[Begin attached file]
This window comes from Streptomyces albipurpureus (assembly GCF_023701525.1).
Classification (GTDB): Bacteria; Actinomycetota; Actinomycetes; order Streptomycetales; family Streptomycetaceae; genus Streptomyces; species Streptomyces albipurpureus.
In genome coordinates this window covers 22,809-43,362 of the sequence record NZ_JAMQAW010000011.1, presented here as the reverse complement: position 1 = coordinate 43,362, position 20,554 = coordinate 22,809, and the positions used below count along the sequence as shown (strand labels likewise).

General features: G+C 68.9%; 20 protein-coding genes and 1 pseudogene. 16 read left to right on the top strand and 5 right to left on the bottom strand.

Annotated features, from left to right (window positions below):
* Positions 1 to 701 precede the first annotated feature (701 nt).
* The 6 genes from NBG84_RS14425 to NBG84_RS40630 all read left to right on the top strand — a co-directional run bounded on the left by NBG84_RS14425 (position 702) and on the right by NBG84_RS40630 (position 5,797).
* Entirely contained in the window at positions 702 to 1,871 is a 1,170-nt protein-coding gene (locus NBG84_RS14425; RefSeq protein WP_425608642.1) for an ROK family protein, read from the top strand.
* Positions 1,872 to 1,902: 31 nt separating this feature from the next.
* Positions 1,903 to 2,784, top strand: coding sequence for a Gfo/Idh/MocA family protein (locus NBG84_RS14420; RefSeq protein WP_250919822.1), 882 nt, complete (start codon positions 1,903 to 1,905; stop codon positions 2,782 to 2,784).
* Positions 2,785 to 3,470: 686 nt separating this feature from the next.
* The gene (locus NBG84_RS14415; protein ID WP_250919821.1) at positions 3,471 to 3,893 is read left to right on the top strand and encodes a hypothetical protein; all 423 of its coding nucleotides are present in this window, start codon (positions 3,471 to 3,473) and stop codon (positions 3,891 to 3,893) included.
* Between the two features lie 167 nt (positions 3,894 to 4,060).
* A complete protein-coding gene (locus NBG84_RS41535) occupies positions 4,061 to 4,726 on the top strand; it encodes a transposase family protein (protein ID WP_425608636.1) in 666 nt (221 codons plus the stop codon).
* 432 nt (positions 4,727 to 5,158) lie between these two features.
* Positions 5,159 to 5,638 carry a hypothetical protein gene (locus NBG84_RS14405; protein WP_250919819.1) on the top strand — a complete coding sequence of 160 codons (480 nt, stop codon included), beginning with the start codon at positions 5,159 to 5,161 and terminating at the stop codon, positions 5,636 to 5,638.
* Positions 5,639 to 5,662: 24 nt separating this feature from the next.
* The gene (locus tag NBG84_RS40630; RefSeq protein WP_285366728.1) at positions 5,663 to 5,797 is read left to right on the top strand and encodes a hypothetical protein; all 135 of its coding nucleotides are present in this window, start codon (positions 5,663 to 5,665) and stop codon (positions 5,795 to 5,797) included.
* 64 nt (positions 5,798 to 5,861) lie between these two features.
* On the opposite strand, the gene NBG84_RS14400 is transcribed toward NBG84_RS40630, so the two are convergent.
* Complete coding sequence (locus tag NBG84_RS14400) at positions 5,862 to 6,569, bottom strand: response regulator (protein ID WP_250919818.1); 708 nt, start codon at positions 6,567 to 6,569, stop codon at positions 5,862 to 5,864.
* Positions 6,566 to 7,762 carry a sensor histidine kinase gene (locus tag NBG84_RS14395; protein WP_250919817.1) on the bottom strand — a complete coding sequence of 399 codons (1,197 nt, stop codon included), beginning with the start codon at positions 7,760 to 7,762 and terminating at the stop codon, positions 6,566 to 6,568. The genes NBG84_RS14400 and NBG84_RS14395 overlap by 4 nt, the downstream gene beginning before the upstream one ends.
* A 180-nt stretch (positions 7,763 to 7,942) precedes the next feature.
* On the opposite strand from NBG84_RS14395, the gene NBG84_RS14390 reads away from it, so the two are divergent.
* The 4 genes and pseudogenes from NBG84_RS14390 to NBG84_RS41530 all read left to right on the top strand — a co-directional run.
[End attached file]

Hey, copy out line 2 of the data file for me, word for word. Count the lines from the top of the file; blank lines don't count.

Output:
Classification (GTDB): Bacteria; Actinomycetota; Actinomycetes; order Streptomycetales; family Streptomycetaceae; genus Streptomyces; species Streptomyces albipurpureus.